This website uses cookies to provide you with the best possible service. By continuing to use this website, you accept the use of cookies. However, you can change your browser’s cookie settings at any time. You can find further information in our updated data privacy statement.

Perspective

Understanding Mortality - Lessons From Older Ages

July 31, 2019| By Jean-Marc Fix | Life | English

Mercifully, death happens only once to each of us. Nonetheless as I look at my Facebook feed, I can’t help but notice that death and disease are taking more and more space, surpassing news about weddings and births. You might say aging is an unfortunate, yet inescapable, fact of life. I say it is an opportunity to learn about mortality, past and future.

Mortality Compression and Trends

As mortality rates have decreased at younger ages, a larger proportion of all deaths occurs in a smaller number of advanced years. This increase in concentration of deaths makes for better statistical significance, as more deaths make it easier to get to the true rate of death. For the same reason that it is hard to know if a coin is fair by tossing it only once versus tossing it a million times, with more data you have more information. It also makes it more important to get it right.

Chart 1

So let’s take a look at the number of male deaths in the U.S. from 1960 compared to 2017.

Chart 2

This statistical stability may lure us into a false sense of safety as we try to predict the future. And, what’s happened to the death rate of 75-year-old males before 2010?

What do you think happens if we check the death rate through 2017?

Chart 3

Surprise!

The Issues With Causes of Death

Some, like Jim Vaupel, have posited that life expectancy improves at a very constant rate despite the opinions of experts in the field.1 No rationale is given: It just is, like the Sommerfeld fine structure constant or Moore’s Law. I can’t help but equate it to the uneasy feeling of the person who jumps from the Empire State building and can be heard, as he falls by each floor, saying “…so far, so good…”.

Everyone will die of something. We all, and maybe actuaries and underwriters even more so, like to classify things to help solve problems. We look for insight, trying to understand the cause of death. Of course, understanding the various causes of death can help us predict the future, but this knowledge is of limited long-term value, although causes of death for chronic conditions, especially critical at the older age, have a lot of inertia and do not change quickly, they do change.

Two issues complicate how we can use information about the causes of death. The first is that the recording of the cause of death is fraught with difficulty. When the latest version of the International Classification of Diseases (ICD 10) implemented a different hierarchy of causes, it created a sudden discontinuity in data, requiring macro adjustments in the statistics and artefactual changes in the trends; for instance, the incidence of Alzheimer’s disease.

Chart 4

This complicates the accurate and consistent recording of the relevant cause of death.

The second issue is an effect highlighted by the work of John Wilmoth, which modeled causes of death.2 He confirmed, as cited in a soon to be published SOA research report, that the more causes you look at, the more pessimistic your view of future mortality becomes from a mathematical standpoint. The most pessimistic cause with the highest mortality rate tends to dominate your model.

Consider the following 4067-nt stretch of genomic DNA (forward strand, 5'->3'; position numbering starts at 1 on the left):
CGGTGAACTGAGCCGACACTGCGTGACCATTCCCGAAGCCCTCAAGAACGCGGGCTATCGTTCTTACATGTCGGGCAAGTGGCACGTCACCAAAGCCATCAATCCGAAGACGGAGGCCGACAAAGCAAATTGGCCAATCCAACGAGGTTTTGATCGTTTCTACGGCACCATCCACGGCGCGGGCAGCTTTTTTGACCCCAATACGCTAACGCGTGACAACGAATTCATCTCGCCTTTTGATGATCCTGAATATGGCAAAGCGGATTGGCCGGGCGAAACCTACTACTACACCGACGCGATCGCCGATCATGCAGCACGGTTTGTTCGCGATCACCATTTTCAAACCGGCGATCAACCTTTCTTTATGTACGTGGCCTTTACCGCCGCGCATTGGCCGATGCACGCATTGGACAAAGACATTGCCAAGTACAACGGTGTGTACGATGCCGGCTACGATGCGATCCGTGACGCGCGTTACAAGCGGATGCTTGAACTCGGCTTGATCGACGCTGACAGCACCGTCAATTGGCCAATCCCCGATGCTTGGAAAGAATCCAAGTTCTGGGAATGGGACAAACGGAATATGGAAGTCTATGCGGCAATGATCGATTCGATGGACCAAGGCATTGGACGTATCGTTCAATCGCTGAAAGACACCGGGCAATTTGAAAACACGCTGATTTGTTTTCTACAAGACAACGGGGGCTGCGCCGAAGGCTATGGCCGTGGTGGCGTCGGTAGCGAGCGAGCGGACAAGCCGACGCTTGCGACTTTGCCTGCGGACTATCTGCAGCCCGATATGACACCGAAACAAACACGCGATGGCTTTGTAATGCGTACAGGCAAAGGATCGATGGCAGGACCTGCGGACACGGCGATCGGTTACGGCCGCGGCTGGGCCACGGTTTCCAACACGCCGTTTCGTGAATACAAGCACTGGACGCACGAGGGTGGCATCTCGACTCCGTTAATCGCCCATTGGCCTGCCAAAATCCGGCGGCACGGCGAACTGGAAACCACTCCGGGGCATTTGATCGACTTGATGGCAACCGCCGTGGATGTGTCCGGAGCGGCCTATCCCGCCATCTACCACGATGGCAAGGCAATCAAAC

Table 1

Causes of Death - and Drivers of Mortality

Cause of death doesn’t change by chance. Cause of death is influenced by treatment and medical technology. Today, you don’t necessarily die from a heart attack because we can restore your heart’s function. Yet we know that underlying factors strongly impact causes of death, and they are influenced by demographic and behavioral changes. Most students of mortality will recognize the impact of decreasing smoking prevalence - and increasing prevalence of obesity - in the mortality changes we have seen, although the later has still not had an impact on older ages in a clear way. Very few people have died directly from smoking or from being obese, yet the impact of both is significant and, in my mind, critical to understanding the future of mortality.

Those “causes of causes” are what we call the drivers of mortality. Understanding what they are, their impact, which is changing, and their reach will give us the clues to project mortality in the mid-term. Some we know, such as smoking and obesity. Others we can see coming like the impact of obesity on children or better nutrition and the adoption of a healthy lifestyle around exercise and activity (10,000 steps anyone?). Some are harder to quantify, such as the impact of driverless cars or immunological treatment of cancers such as CAR T-cell immunotherapy.3 Harder to quantify but certainly not safe to ignore.

As for the long term? The distant future is a combination of many factors, both individual and societal. Like in the past, maybe you’ll hear me say as I go by your office window “so far, so good.” Will you think I’m falling, though? Maybe I’m flying…

Endnotes

All mortality charts created via Human Mortality Database (HMD). Life Table for Males and Females 1x1 (Age Interval x Year Interval)

  1. Vaupel.
  2. Wilmoth, John R., “Are mortality projections always more pessimistic when disaggregated by cause of death?,” Mathematical Population Studies, An International Journal of Mathematical Demography, Vol. 5, 1995.
  3. https://www.cancer.gov/about-cancer/treatment/research/car-t-cells.

 

×

 

 

Stay Up to Date. Subscribe Today.

Contributors

Get to know our global experts

View Contributors